1. The experience provided by art is not a concept.

2. Things "...created by people for their own purposes, to understand some of the things they've made" are studied scientifically all the time.

3. "Sorry if this is obvious" betrays its supercilious tone when the statements are flawed.


Arthur Whitman

November 29, 2007, 2:11 PM

1. The experience itself is not a concept. The ideas I mentioned are about a specific type of experience, i.e. an artistic or aesthetic one. That's what the quote marks were for. (I feel like I'm be deliberately or carelessly misunderstood.)

2. As indicated by my stated interest in Dissanayake's work, I do not object to the use of scientific methods to study art. I merely mean to suggest that the value of such study is limited because 'art' (note the quote marks) is itself is an unscientific idea.

3. I imagine most artists and aficionados agree with me on the latter point. Art appears to exceed scientific understanding. Hence my disclaimer.



November 29, 2007, 2:22 PM

Gentlemen, gentlemen.

There's a gap between all concepts (we're really talking about labels rather than concepts) and the experiences that they correlate to. Art's no different.

The value of scientific study of art is bound to be limited, in the sense that I don't think science can get the whole thing. But it's equally bound to be a lot more useful, and less self-evidently silly, than the semiotic and deconstructionist approaches that have predominated for two or three decades. Therein lies its value.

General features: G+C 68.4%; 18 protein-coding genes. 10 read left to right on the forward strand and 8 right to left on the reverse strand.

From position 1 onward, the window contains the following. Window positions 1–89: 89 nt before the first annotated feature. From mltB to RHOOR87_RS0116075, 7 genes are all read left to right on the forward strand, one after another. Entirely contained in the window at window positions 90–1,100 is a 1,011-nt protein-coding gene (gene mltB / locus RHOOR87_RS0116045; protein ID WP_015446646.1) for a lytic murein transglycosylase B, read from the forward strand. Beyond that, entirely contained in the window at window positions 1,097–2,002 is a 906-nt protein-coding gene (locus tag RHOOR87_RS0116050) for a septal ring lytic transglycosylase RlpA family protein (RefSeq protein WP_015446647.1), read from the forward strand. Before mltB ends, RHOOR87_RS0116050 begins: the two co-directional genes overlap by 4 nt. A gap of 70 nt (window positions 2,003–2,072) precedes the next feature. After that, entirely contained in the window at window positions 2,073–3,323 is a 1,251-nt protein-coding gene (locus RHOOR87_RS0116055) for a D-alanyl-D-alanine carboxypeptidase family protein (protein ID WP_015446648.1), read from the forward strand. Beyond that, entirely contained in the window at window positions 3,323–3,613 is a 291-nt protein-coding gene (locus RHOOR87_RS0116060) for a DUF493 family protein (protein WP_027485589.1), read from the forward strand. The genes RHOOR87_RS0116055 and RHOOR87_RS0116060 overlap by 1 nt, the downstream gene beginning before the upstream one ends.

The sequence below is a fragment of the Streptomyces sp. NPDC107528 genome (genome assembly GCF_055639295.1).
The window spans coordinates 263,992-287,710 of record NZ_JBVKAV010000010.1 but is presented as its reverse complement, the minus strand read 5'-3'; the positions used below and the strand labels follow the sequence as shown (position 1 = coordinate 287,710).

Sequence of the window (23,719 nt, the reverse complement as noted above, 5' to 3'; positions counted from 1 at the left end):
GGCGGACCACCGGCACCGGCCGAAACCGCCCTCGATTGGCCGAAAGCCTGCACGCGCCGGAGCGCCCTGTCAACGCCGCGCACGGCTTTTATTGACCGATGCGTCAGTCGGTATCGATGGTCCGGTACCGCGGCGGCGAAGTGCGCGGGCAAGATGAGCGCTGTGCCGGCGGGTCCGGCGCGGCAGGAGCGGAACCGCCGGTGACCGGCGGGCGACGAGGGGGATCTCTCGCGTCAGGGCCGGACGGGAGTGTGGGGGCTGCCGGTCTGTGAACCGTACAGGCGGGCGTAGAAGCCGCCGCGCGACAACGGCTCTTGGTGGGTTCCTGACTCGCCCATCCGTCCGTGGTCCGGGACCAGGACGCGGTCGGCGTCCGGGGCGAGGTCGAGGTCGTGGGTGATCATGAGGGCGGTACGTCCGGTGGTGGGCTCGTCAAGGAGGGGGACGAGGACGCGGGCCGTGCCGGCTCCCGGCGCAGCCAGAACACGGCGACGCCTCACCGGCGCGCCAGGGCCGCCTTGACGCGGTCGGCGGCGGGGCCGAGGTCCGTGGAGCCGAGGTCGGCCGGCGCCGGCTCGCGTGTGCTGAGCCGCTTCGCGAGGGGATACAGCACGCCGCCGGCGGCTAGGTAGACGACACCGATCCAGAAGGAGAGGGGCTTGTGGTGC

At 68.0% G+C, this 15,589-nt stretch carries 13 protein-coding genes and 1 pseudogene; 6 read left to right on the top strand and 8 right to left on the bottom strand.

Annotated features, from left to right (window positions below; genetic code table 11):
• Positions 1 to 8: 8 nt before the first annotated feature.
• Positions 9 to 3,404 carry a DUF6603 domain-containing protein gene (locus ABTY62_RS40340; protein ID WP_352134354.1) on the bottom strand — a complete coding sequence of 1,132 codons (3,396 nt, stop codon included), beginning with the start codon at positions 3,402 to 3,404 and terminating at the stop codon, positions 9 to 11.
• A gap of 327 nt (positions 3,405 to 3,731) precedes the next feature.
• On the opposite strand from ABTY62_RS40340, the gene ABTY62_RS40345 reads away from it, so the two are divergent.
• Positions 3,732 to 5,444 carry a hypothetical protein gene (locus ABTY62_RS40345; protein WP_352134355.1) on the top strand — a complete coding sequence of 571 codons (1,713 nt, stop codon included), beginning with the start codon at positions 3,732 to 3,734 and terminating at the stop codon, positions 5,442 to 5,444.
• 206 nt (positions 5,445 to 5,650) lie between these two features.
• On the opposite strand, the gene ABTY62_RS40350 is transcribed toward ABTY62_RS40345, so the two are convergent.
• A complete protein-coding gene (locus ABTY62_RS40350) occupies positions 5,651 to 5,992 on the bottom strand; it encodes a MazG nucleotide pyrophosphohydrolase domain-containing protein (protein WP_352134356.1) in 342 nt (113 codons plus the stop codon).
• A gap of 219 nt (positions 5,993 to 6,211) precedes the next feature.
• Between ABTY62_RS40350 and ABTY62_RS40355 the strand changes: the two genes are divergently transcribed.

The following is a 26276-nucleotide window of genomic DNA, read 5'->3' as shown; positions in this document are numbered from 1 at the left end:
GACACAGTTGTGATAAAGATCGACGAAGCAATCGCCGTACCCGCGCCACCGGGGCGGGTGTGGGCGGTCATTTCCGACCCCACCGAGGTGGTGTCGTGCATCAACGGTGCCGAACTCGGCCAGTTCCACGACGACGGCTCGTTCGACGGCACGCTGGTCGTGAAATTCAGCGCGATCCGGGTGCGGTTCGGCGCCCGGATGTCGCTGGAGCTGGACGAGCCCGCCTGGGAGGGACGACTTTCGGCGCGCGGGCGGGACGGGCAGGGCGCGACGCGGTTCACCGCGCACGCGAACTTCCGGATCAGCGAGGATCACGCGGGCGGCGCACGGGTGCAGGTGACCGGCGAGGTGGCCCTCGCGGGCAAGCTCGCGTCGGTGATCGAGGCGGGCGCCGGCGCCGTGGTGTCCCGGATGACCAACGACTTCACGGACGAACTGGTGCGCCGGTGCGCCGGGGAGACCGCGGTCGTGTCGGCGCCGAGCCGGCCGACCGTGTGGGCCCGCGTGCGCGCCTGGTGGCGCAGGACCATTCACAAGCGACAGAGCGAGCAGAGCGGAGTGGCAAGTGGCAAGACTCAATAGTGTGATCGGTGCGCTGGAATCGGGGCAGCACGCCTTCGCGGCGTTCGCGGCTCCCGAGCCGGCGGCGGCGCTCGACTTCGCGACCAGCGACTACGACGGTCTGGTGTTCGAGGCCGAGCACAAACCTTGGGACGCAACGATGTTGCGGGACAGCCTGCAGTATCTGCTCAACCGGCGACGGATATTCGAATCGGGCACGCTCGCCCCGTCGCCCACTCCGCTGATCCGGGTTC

Arthur Whitman

November 29, 2007, 2:24 PM

Being deliberatly



November 29, 2007, 2:57 PM

Sorry. I should have expanded on my point because it does look like I am deliberately misunderstanding you. Briefly put, I merely wanted to indicate that our relationship to art is not conceptual, not fundamentally, anyway.

in #2, I think you are repeating the error . There is no contradiction of any kind in the idea of studying something unscientific scientifically. As for limitation, yes, it will be limited, like any study, I suppose. Art does not "exceed scientific understanding", it just aims at a different result.